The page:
Balance and Achieving Success
Balancing blogging and school is impossible at times, and when it is, I usually shove my blog on the backburner. Right now, I’m taking 20 credit hours and I’m in my senior year, which means outfit posts especially are nonexistent. A ton of people keep asking me when I’m going to post next, and the answer is that I never really know. School is the most important thing to me, and blogging is just a side project at this stage in my life, meaning that I value putting more work in getting an education than I do showing people what I’m currently wearing. Whenever I am at home on break, I always put seeing family first over blogging–– family is the #1 thing to me over everything else! It’s also hard to balance all of this while maintaining a social life (although I currently don’t even have time for a social life right now). My end answer is that for me, blogging is very fun and allows me to be creative, but it’s not as important as family, school, or friends.
I’ve been using Instagram as a vehicle to share my outfits and my life with readers because posting on Instagram takes 10 seconds as opposed to the hour it takes to publish a blog post. If you want to get into blogging and don’t have the time, I would heavily suggest putting a ton of effort into establishing an Instagram account instead. It’s much easier to balance an Instagram account and school/a job than balancing an actual website and school/a job!
I’m not saying that blogging can’t be important–– in many stages of my life, it has been the most important thing. When I work on big projects with brands I love, I prioritize it because it helps me build relationships and make contacts that I can use later. If it’s summertime, I treat it like my job since I’m not focusing on school and it’s something I really enjoy. Sometimes I get burnt out and back off, and that’s okay too! It will be interesting to see how the dynamic of this changes as I graduate from Rollins, but as of now, how I allocate my time and energy is all over the place in a typical year.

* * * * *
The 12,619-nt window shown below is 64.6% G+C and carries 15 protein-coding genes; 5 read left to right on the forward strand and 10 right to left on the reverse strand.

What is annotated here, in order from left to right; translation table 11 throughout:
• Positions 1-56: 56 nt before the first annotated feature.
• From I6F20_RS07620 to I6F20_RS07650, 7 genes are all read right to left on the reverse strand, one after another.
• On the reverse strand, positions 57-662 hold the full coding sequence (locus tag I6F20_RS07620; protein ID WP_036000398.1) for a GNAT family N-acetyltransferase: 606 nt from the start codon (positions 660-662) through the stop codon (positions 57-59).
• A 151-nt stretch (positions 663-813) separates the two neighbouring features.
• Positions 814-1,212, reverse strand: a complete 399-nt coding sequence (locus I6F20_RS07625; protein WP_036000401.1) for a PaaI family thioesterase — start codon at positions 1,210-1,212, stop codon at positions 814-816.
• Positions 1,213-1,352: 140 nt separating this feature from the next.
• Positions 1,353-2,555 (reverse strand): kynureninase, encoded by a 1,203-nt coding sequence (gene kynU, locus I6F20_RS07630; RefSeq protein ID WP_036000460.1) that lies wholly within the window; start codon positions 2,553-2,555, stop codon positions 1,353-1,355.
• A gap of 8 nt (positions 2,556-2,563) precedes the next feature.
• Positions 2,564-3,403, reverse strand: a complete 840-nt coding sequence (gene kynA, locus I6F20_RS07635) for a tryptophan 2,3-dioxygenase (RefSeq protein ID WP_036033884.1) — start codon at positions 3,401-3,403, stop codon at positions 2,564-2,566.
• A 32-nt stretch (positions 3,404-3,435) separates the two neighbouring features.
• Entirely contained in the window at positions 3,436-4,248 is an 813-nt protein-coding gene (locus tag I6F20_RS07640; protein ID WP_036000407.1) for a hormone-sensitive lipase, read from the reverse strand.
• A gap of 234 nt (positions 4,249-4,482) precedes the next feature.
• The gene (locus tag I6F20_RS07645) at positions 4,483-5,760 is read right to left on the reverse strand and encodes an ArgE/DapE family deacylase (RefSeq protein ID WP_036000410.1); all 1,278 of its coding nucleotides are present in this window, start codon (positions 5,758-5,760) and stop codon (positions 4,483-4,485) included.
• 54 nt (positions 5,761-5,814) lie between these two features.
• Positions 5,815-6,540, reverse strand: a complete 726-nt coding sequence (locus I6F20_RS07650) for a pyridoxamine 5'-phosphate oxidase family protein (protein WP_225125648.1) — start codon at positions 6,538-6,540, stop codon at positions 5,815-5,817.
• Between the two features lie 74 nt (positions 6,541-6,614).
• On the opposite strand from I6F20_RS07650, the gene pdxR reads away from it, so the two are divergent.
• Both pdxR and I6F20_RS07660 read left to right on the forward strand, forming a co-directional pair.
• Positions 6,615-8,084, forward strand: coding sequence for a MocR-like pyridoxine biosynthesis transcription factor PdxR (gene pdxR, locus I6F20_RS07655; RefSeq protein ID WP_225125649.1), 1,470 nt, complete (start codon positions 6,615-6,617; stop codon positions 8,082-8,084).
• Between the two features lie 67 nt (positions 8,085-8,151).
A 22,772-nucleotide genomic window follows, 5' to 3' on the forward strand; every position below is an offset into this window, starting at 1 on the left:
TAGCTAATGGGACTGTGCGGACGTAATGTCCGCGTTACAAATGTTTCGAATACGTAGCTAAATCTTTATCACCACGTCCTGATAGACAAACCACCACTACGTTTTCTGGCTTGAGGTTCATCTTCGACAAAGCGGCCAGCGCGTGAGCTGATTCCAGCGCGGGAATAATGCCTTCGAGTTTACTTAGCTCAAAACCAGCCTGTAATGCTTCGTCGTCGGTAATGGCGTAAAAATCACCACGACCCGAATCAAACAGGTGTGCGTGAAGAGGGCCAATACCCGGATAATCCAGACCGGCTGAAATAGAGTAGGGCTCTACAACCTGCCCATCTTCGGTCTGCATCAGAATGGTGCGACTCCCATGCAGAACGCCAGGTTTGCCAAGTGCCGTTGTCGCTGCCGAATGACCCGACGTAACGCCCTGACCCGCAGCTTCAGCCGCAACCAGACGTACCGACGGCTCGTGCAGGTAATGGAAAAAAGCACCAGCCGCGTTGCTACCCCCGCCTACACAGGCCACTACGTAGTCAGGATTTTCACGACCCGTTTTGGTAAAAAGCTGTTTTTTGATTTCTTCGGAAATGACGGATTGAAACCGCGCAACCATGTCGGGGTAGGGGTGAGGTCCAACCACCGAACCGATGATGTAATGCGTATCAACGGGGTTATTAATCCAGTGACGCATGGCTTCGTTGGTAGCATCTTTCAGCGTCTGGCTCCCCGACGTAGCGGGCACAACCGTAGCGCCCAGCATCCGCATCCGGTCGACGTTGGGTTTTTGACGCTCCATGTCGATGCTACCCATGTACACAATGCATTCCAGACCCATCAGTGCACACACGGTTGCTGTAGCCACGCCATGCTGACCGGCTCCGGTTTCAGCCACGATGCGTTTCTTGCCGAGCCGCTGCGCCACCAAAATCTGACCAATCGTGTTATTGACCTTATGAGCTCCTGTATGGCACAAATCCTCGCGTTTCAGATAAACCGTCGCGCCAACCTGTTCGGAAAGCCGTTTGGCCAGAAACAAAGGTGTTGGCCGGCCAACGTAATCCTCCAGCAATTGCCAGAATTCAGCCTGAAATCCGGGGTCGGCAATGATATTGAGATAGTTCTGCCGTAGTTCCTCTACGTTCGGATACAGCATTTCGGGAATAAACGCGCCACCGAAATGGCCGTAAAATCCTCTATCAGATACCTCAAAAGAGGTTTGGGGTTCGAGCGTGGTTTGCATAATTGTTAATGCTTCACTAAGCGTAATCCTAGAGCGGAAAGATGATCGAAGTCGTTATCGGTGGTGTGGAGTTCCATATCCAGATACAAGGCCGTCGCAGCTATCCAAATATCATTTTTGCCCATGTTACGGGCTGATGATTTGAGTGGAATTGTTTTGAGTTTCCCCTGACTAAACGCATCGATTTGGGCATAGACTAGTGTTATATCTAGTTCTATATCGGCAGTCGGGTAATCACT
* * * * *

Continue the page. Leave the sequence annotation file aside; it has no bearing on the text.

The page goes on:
The Biggest Misconception About Blogging
In my opinion, the biggest misconception about blogging is that it’s easy and not a ton of work is involved. Many people really do think that it’s a breezy process and they will look at you dumbfounded when you say it’s actually “hard.” It can be easy at times, but it can also be extremely difficult. It’s hard to put effort in on some days when you’re only seeing minimal results. It’s brutal when companies contact you and you have to turn them down because they expect you to work for free or their values misalign with yours (and by god most of them do expect you to work for free because they don’t value your time and hard work. Know your worth!). It’s especially hard when you’re first starting out and you don’t see success immediately–– it’s SO important to remember that success is a marathon, not a sprint! Success is super fun, don’t get me wrong, but your end goal should be to blog to make yourself happy, not others. There are so many factors that could be attributed to the overall difficulty of blogging, but it’s all rewarding in the end because of the people you meet along the way and the things that you learn. I’ve made so many amazing friends since starting my blog, and that’s probably my most favorite part of blogging.
Blogging has changed my life in a multitude of ways, and I never regret starting one, but I always wish that people knew the actual factors associated with running a blog. Hopefully this post helps inform my readers of what’s actually going on behind the scenes and what I experience and feel when sharing my life with others. I am always thankful for every single reader I have, and I appreciate the constant love and support I get from all of you!
at 7:56 PM